Plimoth Plantation staffers described the various recreation activities that trial participants might have enjoyed beyond their work, and need to fish, hunt and trap. Many of the activities are still popular today. Staffers described how certain crafts, sports and games were encouraged more than others by the puritan leaders. Activities which were considered useful to promoting life skills and health were preferred to those that were games of chance.

A craft is an activity or hobby which is related to making things with one's own hands and skill. Crafts which might have been enjoyed by trial participants include carving wooden toys, making cornhusk, rag and wood dolls, making "Pinwheels" and "Whirligigs," embroidering and quilting, reading and writing, and playing house for children.

A sport is an activity that is governed by a set of rules or customs and often engaged in competitively. Sports which might have been enjoyed by the participants include racing, rolling hoops, running and walking, swimming, swinging, walking on stilts, and playing games of "All Hid" (known also as "Hide and Seek"), "Blind Man's Bluff," "Hop Frog" (known also as "Leap Frog"), "Hopscotch," "Lummelen" (known also as "Keep Away"), "Pitching the Bar" (known also as "Log Throwing"), "Stool Ball" (similar to "Volleyball") and "Tag."

A game is a structured or semi-structured activity, usually undertaken for enjoyment and skill, and sometimes also used as an educational tool. Games which might have been enjoyed by the participants include playing "Backgammon," "Ball In a Cup," "Blowing Bubbles," "Bobbing for Apples," "Chess," "Draughts" (known also as "Checkers"), "Fox and Goose," "Game of the Goose," "Gliffes" (known also as "Tongue Twisters"), "Hunt the Slipper (similar to "Button, Button; Who's Got the Button"), "Jacks," "Nine Men's Morris," "Nine Pins," "Naughts and Crosses" (known also as "Tic-Tac-Toe"), "Quoits (known also as "Ring Toss"), "Ring Taw" (known also as "Marbles"), "Table Shuffleboard," "Tabletop Nine-Pins," "Tops," and "Yo-Yos."

Danvers Alarm List Company Inc.: Rebecca Nurse Homestead -- Danvers, Mass.

Rebecca Nurse Homestead and Danvers Alarm List Co. offer information about visiting the 17th-century property associated with the Salem Village Witchcraft of 1692, and the modern alarm-list company. Also included is basic, factual information about the infamous witchcraft outbreak of 1692. The homestead is owned and operated by Danvers Alarm List Company Inc., a non-profit, educational, 18th-century reenactment group. Its members portray the militia, minute and alarm companies of Danvers and surrounding communities, as they existed in the 1774-5 timeframe. The alarm-list company presents its impression to the public through demonstrations, exhibitions, parades, living-history encampments and battle reenactments.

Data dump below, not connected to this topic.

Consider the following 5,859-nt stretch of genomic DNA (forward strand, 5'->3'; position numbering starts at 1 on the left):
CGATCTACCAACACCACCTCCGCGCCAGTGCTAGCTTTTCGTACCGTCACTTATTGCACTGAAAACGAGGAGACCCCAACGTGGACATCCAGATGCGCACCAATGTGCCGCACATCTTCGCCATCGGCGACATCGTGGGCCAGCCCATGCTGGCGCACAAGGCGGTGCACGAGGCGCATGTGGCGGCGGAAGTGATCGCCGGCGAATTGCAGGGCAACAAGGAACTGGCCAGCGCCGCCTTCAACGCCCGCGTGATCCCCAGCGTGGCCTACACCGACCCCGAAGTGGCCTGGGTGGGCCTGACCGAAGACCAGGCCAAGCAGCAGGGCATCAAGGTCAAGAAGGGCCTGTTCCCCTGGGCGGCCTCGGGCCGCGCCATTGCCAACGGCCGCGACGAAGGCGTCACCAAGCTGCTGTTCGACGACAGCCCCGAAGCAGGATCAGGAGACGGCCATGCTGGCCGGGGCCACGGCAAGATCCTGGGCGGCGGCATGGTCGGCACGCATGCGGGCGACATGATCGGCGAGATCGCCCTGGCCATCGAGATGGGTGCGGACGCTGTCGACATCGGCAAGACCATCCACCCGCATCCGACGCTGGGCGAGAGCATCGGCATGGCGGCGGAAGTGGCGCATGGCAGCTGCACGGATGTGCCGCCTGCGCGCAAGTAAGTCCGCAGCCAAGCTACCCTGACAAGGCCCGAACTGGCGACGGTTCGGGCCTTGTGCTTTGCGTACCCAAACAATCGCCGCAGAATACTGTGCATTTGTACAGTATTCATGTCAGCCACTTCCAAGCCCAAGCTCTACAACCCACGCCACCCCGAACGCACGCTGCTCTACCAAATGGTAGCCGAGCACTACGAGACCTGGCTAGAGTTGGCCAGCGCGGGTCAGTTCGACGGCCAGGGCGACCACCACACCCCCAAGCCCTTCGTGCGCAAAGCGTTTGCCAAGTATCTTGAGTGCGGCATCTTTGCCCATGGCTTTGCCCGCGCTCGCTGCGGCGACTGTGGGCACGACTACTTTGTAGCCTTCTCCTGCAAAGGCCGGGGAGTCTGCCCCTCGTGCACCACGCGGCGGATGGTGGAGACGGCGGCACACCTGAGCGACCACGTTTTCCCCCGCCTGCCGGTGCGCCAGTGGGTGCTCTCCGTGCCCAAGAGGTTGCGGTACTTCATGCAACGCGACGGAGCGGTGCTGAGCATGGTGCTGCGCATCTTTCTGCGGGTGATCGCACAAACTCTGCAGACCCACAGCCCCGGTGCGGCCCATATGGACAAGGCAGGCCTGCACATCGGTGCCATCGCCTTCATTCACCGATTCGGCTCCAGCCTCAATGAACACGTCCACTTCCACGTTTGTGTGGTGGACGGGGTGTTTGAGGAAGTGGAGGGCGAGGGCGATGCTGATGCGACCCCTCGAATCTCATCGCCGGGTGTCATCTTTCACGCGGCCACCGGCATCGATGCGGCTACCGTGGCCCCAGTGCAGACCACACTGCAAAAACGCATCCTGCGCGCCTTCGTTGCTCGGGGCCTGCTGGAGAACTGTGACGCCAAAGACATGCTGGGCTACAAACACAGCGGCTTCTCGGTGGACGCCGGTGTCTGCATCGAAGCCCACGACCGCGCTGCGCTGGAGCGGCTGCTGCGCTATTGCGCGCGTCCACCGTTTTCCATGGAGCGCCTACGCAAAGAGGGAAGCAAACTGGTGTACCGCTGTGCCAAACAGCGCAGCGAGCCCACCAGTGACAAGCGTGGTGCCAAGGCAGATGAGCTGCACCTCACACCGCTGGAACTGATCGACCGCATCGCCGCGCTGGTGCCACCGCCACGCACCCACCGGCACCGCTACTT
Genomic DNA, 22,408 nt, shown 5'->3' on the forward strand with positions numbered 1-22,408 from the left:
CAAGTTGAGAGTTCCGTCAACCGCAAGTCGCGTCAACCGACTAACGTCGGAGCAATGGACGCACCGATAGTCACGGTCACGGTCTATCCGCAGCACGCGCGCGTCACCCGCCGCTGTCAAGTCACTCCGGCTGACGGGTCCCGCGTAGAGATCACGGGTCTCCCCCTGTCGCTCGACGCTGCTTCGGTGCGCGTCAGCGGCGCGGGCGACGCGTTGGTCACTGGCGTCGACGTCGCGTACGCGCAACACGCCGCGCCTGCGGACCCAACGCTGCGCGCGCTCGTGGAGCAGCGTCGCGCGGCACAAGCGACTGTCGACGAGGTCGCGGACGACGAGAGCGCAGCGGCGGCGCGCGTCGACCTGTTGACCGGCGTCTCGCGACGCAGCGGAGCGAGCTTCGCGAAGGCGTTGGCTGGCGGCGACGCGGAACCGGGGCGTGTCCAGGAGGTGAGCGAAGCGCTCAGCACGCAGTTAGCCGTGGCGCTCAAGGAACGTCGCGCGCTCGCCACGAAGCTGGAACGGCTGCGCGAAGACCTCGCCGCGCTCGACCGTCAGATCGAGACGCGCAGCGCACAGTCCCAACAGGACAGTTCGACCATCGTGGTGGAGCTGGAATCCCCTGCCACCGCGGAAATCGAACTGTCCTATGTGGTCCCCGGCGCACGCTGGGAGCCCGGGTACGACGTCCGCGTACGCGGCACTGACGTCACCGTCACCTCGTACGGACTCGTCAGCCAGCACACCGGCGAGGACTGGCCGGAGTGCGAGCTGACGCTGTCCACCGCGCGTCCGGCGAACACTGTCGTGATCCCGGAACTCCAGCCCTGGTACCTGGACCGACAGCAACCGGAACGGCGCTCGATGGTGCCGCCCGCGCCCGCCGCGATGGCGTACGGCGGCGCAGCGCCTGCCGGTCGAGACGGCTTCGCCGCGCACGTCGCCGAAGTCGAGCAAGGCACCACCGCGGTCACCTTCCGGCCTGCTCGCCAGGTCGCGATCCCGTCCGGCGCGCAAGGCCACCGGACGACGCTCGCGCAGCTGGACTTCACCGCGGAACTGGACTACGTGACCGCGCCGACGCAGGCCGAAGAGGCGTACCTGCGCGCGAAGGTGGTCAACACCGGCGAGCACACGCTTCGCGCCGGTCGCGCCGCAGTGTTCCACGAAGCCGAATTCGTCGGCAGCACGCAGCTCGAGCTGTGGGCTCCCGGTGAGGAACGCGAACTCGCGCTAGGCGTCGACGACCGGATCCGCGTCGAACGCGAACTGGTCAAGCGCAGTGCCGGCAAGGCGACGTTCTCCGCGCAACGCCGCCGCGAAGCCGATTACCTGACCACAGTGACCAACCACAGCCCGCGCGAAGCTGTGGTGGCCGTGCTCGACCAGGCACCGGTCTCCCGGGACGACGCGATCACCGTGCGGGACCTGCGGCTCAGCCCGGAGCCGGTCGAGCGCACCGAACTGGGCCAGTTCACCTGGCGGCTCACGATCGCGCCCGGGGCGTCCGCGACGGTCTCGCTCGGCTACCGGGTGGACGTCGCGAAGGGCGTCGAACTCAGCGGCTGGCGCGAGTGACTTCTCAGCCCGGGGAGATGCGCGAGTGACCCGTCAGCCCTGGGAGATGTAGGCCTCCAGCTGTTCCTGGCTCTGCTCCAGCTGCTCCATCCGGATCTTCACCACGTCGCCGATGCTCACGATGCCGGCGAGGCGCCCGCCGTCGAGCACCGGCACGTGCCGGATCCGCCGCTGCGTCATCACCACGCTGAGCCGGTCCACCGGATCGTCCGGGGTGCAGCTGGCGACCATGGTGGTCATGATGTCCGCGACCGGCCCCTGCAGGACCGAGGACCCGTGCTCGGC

G. Gedney Godwin Inc. -- Valley Forge, Penn.

G. Gedney Godwin Inc. has supplied film props to nearly every historical film produced in the last 20 years. The company's unique inventory of museum-quality reproductions has found its way into numerous scenes on both television and the silver screen by fulfilling the promise of the company founder that "[t]hose gentlemen who will favor him with their custom, may depend on their work being dispatched and their favors gratefully acknowledged, by their most humble servant." The 17th-century reproductions include men's military and civilian breeches, shirts, jackets, shoes and weapons, and women's formal and casual day dresses, aprons, coifs and bodices.

LukeHistory.com: 17th Century Reenacting and Living History Resources -- Herndon, Va.

Luke Knowlton is the reenactor of a veteran of the wars in the Low Countries who is now the quartermaster-sergeant and clerk for Sir Thomas Blackwell's Regiment of Foote, Sergeant-Major's Company, a 17th-century royalist English Civil War unit. Knowlton's LukeHistory.com offers information which describes much of life during the trials including news sheets, military pamphlets, texts of black-letter political and civilian ballads and other documents which were copied from microfilm and facsimiles of period originals, bibliographies and links. To complete the reenactment of period life, Luke's Kitchen includes favorite recipes for chickpea torta, mussel brose, pickled eggs and pickled garlic.

Plimoth Plantation Inc. -- Plymouth, Mass.